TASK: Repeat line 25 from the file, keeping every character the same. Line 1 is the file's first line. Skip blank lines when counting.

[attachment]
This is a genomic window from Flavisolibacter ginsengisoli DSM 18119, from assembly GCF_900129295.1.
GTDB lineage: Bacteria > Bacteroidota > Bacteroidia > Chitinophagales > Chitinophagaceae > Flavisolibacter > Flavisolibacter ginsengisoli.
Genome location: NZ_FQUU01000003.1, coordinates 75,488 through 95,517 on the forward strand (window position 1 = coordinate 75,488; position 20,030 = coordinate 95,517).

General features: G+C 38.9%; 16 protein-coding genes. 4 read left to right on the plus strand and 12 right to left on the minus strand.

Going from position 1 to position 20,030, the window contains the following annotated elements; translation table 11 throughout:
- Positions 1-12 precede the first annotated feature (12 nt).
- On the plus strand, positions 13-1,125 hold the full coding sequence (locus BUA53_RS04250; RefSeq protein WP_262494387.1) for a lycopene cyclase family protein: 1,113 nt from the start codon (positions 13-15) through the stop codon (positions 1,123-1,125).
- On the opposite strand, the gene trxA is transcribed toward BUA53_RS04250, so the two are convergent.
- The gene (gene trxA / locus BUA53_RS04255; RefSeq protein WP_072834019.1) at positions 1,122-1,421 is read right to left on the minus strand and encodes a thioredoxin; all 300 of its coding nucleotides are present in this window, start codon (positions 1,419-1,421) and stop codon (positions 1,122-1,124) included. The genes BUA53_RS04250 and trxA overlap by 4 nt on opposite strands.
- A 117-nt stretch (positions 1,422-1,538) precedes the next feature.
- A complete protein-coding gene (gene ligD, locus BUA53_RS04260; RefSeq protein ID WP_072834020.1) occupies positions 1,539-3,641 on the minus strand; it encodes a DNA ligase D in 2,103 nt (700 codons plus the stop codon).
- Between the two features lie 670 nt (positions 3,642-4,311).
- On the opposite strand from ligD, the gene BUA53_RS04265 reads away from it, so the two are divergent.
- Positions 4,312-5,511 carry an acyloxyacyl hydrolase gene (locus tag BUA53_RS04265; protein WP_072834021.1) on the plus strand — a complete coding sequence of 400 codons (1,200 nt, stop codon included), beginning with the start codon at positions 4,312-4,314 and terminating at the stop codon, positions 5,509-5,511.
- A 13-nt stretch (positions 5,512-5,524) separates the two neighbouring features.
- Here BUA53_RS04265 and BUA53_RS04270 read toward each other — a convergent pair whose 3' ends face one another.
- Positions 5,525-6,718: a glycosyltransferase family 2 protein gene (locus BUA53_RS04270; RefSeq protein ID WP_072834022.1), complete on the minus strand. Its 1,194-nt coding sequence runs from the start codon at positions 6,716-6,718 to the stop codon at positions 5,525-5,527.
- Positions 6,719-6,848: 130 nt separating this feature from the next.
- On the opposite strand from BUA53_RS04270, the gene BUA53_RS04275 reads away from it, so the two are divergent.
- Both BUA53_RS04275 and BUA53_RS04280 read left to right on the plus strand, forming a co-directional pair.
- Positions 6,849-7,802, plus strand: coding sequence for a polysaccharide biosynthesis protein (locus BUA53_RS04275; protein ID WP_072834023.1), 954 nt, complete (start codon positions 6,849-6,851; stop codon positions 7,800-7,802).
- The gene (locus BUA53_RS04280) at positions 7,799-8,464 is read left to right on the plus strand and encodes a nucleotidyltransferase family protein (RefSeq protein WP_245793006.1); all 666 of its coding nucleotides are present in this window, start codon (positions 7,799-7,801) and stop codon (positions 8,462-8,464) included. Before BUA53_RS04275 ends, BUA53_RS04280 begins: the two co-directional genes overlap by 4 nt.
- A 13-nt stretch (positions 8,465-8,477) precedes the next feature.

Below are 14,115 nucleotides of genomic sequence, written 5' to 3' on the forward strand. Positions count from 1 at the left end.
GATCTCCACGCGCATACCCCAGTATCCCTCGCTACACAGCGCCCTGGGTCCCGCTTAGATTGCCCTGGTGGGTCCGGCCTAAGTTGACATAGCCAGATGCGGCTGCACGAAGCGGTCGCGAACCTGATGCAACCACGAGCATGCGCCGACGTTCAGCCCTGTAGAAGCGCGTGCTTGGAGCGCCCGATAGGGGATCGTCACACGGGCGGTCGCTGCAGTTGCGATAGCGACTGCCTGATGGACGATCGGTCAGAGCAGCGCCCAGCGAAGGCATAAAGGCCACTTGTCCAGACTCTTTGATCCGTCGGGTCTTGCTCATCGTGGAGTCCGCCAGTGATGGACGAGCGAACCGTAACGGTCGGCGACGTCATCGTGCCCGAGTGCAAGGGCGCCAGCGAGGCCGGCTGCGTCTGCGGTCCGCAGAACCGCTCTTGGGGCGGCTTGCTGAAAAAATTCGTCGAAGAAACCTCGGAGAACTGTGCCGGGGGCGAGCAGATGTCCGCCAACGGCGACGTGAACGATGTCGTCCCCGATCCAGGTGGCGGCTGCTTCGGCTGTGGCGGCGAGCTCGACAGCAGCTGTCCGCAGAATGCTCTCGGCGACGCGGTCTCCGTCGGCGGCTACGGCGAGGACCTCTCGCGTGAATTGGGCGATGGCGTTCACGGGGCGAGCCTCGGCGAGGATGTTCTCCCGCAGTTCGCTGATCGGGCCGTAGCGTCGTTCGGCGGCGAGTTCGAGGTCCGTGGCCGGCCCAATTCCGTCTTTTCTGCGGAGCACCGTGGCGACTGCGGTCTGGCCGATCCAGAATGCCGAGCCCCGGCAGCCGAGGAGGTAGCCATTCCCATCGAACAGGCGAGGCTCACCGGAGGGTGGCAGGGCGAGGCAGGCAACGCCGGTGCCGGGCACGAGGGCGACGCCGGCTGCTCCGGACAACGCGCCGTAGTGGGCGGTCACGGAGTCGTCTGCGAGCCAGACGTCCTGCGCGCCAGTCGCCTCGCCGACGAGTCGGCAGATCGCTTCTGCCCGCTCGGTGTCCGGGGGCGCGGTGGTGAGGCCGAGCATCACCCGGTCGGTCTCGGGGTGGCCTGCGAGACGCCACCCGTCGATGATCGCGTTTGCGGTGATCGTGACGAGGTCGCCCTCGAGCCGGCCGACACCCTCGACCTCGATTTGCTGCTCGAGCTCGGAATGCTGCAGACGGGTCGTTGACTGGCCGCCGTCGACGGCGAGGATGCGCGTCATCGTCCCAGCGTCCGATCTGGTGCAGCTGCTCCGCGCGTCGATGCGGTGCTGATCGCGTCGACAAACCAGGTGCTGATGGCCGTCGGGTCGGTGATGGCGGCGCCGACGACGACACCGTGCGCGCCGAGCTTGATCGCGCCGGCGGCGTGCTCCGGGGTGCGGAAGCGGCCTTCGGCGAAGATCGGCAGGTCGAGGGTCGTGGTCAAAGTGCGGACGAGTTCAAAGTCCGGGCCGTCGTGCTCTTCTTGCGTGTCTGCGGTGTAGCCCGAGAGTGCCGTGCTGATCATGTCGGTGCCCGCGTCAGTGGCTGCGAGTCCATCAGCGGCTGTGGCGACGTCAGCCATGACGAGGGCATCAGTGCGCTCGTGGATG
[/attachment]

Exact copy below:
GATCTCCACGCGCATACCCCAGTATCCCTCGCTACACAGCGCCCTGGGTCCCGCTTAGATTGCCCTGGTGGGTCCGGCCTAAGTTGACATAGCCAGATGCGGCTGCACGAAGCGGTCGCGAACCTGATGCAACCACGAGCATGCGCCGACGTTCAGCCCTGTAGAAGCGCGTGCTTGGAGCGCCCGATAGGGGATCGTCACACGGGCGGTCGCTGCAGTTGCGATAGCGACTGCCTGATGGACGATCGGTCAGAGCAGCGCCCAGCGAAGGCATAAAGGCCACTTGTCCAGACTCTTTGATCCGTCGGGTCTTGCTCATCGTGGAGTCCGCCAGTGATGGACGAGCGAACCGTAACGGTCGGCGACGTCATCGTGCCCGAGTGCAAGGGCGCCAGCGAGGCCGGCTGCGTCTGCGGTCCGCAGAACCGCTCTTGGGGCGGCTTGCTGAAAAAATTCGTCGAAGAAACCTCGGAGAACTGTGCCGGGGGCGAGCAGATGTCCGCCAACGGCGACGTGAACGATGTCGTCCCCGATCCAGGTGGCGGCTGCTTCGGCTGTGGCGGCGAGCTCGACAGCAGCTGTCCGCAGAATGCTCTCGGCGACGCGGTCTCCGTCGGCGGCTACGGCGAGGACCTCTCGCGTGAATTGGGCGATGGCGTTCACGGGGCGAGCCTCGGCGAGGATGTTCTCCCGCAGTTCGCTGATCGGGCCGTAGCGTCGTTCGGCGGCGAGTTCGAGGTCCGTGGCCGGCCCAATTCCGTCTTTTCTGCGGAGCACCGTGGCGACTGCGGTCTGGCCGATCCAGAATGCCGAGCCCCGGCAGCCGAGGAGGTAGCCATTCCCATCGAACAGGCGAGGCTCACCGGAGGGTGGCAGGGCGAGGCAGGCAACGCCGGTGCCGGGCACGAGGGCGACGCCGGCTGCTCCGGACAACGCGCCGTAGTGGGCGGTCACGGAGTCGTCTGCGAGCCAGACGTCCTGCGCGCCAGTCGCCTCGCCGACGAGTCGGCAGATCGCTTCTGCCCGCTCGGTGTCCGGGGGCGCGGTGGTGAGGCCGAGCATCACCCGGTCGGTCTCGGGGTGGCCTGCGAGACGCCACCCGTCGATGATCGCGTTTGCGGTGATCGTGACGAGGTCGCCCTCGAGCCGGCCGACACCCTCGACCTCGATTTGCTGCTCGAGCTCGGAATGCTGCAGACGGGTCGTTGACTGGCCGCCGTCGACGGCGAGGATGCGCGTCATCGTCCCAGCGTCCGATCTGGTGCAGCTGCTCCGCGCGTCGATGCGGTGCTGATCGCGTCGACAAACCAGGTGCTGATGGCCGTCGGGTCGGTGATGGCGGCGCCGACGACGACACCGTGCGCGCCGAGCTTGATCGCGCCGGCGGCGTGCTCCGGGGTGCGGAAGCGGCCTTCGGCGAAGATCGGCAGGTCGAGGGTCGTGGTCAAAGTGCGGACGAGTTCAAAGTCCGGGCCGTCGTGCTCTTCTTGCGTGTCTGCGGTGTAGCCCGAGAGTGCCGTGCTGATCATGTCGGTGCCCGCGTCAGTGGCTGCGAGTCCATCAGCGGCTGTGGCGACGTCAGCCATGACGAGGGCATCAGTGCGCTCGTGGATG